Leader McConnell has once again vindicated his methodical, steady approach to governing. His memoir, The Long Game, is filled with examples of how patient and persistent he is. He helped recruit and fund candidates and in some cases, provided campaign managers. When necessary, he has talked bluntly with incumbent senators to get them to do what is needed for re-election. His consistency in working with Senate Judiciary Committee Chairman Chuck Grassley to get Kavanaugh approved for the Supreme Court may have been the final turning point in defining the Senate elections in the key states.
Senator Gardner did a superb job of working with all his Republican colleagues and the Trump White House to recruit the candidates who had the potential to win. Without these strong, competitive personalities, the opportunity for a Republican victory would never have materialized in a number of states. It is easy to forget how much Republicans shot ourselves in the foot with weak — and sometimes downright weird — candidates in 2012 and 2014. Not a single unforced error was made in recruiting candidates for 2018.
RNC Chair McDaniel has had the wisdom, energy, and perseverance to do an outstanding job of fundraising and then focusing that fundraising to expand and deepen the Republican ground game nationally. There are some key reasons Republicans won eight of 10 special elections for the House these past two years, and one of them is the extra votes turned out by the RNC local neighborhood outreach program. McDaniel deserves credit for the vision to grow the system – even beyond its 2016 base. She has had the energy to raise the money and the personality to keep the party focused on winning instead of bickering.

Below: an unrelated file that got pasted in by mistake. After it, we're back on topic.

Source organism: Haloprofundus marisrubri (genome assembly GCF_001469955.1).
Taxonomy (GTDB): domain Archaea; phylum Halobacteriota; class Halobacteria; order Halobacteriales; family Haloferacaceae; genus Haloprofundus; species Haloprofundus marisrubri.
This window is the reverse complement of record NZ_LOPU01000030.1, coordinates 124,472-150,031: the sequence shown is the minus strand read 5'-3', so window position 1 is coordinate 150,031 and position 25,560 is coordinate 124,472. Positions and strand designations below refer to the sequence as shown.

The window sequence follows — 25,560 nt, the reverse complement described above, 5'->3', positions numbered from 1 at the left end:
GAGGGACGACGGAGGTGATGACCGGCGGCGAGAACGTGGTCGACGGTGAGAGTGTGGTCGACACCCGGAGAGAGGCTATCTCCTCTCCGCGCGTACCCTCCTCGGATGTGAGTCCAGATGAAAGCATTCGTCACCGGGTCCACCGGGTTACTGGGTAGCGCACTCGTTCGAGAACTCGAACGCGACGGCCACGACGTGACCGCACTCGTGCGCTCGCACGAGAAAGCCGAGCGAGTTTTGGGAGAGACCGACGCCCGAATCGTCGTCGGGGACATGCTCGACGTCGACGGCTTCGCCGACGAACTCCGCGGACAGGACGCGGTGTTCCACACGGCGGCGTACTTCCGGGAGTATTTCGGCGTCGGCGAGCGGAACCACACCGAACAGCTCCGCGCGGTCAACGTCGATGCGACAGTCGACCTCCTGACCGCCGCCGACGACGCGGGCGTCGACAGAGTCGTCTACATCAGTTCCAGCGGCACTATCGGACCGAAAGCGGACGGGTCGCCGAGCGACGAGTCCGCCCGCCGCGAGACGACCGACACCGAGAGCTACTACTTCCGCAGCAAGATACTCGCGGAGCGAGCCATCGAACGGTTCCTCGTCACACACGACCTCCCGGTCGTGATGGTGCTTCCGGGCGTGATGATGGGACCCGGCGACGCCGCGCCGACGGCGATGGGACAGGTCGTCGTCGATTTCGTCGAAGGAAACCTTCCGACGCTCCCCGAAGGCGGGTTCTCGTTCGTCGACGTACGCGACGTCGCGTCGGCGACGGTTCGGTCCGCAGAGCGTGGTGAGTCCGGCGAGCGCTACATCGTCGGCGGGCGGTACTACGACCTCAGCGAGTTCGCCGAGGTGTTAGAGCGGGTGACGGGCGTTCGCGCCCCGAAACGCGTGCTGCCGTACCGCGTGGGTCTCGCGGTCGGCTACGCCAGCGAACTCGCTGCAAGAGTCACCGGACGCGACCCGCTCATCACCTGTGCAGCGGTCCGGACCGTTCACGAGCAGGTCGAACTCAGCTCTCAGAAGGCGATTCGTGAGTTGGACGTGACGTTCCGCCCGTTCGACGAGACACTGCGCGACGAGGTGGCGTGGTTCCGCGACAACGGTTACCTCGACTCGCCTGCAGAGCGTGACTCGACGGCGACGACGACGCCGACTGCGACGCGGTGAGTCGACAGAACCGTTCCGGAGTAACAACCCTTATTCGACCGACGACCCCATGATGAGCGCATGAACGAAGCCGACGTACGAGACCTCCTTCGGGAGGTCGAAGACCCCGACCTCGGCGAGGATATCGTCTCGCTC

Speaking of 2016, if the size of the Republican victory next Tuesday shocks the media and the Left, some credit must go to the years of hard work by former RNC Chairman Reince Priebus and his leadership in building a big enough system to help win hard fought states like Pennsylvania, Michigan, and Wisconsin.
The House is still a tough contest that could go either way. I think the GOP range is probably a low of 204 to a high of 229. None of us will know for sure until the votes start coming in. The polls are about as meaningful as they were in 2016, and the so-called experts are probably as right as they were in 2016 when they just misread reality and imposed their own models.
The Senate as an institution is settled. Individual Senate races are still up in the air, but the general picture is clear.
There is no circumstance where Schumer can become majority leader. At a minimum, we will have a two-vote Republican majority after Tuesday night.
McConnell’s majority will certainly grow.
My current conservative estimate is a GOP gain of three seats. My optimistic prediction is a gain so high I am afraid to put in writing. Leader McConnell dislikes and distrusts projections, so I will keep my much more positive number to myself.
The Trump Revolution will be safe and continue to grow in the Senate – and that is an amazing outcome for 2018.